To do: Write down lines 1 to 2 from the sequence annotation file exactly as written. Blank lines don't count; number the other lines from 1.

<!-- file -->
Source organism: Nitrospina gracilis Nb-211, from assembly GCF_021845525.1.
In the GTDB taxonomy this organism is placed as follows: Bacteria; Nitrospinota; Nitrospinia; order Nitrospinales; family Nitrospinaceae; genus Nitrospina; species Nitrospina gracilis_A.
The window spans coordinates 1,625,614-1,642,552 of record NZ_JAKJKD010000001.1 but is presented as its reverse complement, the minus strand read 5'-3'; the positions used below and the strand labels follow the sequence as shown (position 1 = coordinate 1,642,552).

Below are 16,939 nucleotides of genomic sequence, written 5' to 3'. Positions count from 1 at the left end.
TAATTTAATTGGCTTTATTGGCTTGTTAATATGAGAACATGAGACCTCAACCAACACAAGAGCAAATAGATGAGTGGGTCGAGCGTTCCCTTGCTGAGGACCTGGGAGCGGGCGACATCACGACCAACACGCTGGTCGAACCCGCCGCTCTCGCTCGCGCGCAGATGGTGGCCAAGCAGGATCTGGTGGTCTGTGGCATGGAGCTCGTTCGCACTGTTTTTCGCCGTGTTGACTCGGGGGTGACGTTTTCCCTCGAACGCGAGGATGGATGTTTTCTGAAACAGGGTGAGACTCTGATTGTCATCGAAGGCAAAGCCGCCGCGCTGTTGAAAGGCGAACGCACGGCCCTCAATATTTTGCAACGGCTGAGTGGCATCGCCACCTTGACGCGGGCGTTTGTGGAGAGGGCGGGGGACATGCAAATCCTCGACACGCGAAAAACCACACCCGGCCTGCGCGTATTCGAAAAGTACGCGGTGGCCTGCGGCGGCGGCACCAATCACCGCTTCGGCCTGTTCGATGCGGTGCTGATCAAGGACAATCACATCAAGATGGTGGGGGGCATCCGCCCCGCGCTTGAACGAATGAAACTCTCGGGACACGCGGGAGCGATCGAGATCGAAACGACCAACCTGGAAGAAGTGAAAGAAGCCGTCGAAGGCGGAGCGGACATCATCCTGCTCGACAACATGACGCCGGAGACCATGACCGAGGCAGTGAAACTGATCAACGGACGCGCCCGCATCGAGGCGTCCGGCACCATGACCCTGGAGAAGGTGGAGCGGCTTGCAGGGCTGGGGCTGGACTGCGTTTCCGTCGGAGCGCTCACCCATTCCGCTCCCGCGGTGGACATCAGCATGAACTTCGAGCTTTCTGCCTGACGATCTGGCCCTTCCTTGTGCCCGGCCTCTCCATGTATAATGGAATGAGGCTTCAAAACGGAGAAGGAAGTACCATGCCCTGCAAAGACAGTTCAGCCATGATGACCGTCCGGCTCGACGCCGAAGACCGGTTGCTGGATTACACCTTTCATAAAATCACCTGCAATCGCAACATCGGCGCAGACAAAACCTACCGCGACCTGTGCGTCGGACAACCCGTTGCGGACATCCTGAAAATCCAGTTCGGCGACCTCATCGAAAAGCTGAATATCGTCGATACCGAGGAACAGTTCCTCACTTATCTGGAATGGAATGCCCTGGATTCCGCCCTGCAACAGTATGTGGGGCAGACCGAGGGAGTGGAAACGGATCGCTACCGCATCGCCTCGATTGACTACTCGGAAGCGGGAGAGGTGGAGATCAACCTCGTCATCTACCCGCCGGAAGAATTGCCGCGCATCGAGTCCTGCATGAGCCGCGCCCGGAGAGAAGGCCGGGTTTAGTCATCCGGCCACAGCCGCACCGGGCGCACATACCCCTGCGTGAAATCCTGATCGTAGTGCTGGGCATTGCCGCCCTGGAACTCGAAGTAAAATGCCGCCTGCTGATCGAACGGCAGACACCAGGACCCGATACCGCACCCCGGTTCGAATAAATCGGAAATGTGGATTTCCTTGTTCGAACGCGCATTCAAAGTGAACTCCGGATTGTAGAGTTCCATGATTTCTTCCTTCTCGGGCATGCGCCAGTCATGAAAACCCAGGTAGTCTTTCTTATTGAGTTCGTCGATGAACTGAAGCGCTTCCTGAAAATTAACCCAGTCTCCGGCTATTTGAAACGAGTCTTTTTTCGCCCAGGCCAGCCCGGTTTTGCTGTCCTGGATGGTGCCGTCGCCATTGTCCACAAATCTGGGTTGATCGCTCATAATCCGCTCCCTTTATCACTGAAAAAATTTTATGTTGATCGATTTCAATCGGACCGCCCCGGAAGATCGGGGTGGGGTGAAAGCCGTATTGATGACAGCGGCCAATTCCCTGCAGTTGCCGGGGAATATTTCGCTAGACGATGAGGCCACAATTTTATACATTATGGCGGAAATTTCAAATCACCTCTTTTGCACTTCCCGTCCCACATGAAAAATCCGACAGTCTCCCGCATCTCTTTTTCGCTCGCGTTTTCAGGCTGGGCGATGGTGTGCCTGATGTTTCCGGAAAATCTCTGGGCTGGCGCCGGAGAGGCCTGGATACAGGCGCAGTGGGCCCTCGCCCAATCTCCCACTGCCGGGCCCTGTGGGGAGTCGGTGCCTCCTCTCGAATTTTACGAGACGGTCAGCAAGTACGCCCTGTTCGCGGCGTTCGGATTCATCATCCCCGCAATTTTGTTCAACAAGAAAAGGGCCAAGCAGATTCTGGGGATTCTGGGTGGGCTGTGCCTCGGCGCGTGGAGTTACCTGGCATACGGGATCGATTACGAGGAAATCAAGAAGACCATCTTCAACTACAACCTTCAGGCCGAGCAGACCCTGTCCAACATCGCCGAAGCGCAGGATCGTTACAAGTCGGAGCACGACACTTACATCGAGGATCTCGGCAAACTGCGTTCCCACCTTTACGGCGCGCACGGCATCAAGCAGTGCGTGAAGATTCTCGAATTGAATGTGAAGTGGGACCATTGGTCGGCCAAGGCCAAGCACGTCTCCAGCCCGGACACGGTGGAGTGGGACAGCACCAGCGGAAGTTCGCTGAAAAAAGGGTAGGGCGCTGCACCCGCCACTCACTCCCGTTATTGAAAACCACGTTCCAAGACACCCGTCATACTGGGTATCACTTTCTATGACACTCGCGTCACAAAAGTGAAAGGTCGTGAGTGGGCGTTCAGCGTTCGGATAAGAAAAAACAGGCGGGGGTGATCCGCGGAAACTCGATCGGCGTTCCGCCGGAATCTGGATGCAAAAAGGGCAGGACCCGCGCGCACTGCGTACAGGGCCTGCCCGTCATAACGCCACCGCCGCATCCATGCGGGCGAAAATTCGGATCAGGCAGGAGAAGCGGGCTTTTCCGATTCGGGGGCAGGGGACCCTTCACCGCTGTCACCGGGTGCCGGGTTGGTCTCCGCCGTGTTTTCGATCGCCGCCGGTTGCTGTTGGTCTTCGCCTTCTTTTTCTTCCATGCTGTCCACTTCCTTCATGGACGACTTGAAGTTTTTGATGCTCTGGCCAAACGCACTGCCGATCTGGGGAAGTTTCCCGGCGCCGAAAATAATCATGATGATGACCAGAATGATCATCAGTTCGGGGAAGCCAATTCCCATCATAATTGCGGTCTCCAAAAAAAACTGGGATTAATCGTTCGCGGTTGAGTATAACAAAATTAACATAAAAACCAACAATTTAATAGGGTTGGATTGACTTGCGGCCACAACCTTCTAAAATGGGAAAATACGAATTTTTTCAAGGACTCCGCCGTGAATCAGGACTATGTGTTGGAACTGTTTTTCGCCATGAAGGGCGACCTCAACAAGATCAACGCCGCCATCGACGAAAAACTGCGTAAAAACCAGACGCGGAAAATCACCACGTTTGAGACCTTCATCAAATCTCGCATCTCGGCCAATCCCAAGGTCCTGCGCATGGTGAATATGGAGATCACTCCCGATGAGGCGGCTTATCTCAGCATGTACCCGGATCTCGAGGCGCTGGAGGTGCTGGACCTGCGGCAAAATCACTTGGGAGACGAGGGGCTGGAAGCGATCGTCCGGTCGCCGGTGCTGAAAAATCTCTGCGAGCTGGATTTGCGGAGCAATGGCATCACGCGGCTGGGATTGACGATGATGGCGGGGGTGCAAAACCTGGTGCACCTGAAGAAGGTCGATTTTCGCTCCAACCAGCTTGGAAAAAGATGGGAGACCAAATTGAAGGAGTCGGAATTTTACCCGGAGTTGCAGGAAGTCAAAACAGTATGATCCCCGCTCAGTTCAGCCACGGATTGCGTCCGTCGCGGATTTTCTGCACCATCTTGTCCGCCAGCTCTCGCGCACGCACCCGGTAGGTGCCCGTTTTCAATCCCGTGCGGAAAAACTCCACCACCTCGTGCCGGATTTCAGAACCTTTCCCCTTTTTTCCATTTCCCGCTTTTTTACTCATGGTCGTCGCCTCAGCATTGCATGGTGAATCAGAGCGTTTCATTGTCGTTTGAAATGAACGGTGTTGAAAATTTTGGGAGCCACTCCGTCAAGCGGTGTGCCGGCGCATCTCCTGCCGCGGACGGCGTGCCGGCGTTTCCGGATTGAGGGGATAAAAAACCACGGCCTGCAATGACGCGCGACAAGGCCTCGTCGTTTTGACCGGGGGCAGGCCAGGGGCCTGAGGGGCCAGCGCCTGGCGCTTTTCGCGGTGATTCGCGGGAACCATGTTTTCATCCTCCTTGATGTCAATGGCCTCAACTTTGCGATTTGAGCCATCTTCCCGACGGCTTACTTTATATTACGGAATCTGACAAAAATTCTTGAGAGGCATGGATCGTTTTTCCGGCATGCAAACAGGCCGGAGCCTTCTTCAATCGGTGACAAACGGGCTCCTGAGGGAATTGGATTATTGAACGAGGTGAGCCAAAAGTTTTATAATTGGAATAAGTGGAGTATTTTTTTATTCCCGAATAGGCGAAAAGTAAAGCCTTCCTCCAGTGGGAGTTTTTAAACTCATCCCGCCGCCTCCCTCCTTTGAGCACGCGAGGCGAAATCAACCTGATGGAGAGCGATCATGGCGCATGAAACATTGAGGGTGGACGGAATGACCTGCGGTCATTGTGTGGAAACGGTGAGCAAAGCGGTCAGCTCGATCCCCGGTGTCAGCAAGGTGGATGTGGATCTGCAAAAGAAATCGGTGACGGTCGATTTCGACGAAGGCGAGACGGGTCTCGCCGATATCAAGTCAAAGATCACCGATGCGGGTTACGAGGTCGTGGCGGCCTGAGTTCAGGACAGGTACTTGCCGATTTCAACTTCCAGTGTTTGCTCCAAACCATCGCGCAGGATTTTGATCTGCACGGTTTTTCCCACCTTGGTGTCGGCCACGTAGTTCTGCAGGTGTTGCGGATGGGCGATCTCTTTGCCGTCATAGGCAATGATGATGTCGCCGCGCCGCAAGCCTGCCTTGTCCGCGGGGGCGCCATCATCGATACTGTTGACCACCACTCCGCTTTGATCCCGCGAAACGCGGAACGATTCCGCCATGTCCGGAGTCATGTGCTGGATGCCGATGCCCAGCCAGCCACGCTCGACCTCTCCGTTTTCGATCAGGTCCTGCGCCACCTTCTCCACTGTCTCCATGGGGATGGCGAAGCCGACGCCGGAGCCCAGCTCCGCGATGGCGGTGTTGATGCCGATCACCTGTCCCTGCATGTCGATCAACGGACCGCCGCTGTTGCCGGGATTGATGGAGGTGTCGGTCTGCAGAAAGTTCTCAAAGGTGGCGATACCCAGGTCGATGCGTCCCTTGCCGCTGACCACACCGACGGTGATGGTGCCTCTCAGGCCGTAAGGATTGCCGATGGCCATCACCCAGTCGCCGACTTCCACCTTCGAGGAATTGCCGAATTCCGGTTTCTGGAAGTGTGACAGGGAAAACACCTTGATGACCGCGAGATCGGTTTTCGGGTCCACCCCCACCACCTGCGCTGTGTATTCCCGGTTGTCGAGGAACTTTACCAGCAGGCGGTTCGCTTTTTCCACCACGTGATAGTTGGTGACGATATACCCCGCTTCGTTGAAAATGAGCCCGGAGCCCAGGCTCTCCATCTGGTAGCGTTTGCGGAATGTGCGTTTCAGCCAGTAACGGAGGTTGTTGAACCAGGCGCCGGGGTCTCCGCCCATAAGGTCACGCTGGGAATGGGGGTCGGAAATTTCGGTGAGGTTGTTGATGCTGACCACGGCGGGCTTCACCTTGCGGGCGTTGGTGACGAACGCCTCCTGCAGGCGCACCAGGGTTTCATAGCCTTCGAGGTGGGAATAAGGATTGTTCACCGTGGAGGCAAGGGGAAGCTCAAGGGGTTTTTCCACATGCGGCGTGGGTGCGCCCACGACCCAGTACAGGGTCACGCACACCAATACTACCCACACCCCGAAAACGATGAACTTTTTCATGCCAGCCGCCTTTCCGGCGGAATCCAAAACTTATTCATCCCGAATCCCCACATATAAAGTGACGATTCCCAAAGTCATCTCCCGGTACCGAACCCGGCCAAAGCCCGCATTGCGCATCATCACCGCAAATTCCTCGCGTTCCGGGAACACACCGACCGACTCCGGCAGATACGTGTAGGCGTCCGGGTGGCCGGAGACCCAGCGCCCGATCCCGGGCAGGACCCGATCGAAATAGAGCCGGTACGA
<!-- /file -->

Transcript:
Source organism: Nitrospina gracilis Nb-211, from assembly GCF_021845525.1.
In the GTDB taxonomy this organism is placed as follows: Bacteria; Nitrospinota; Nitrospinia; order Nitrospinales; family Nitrospinaceae; genus Nitrospina; species Nitrospina gracilis_A.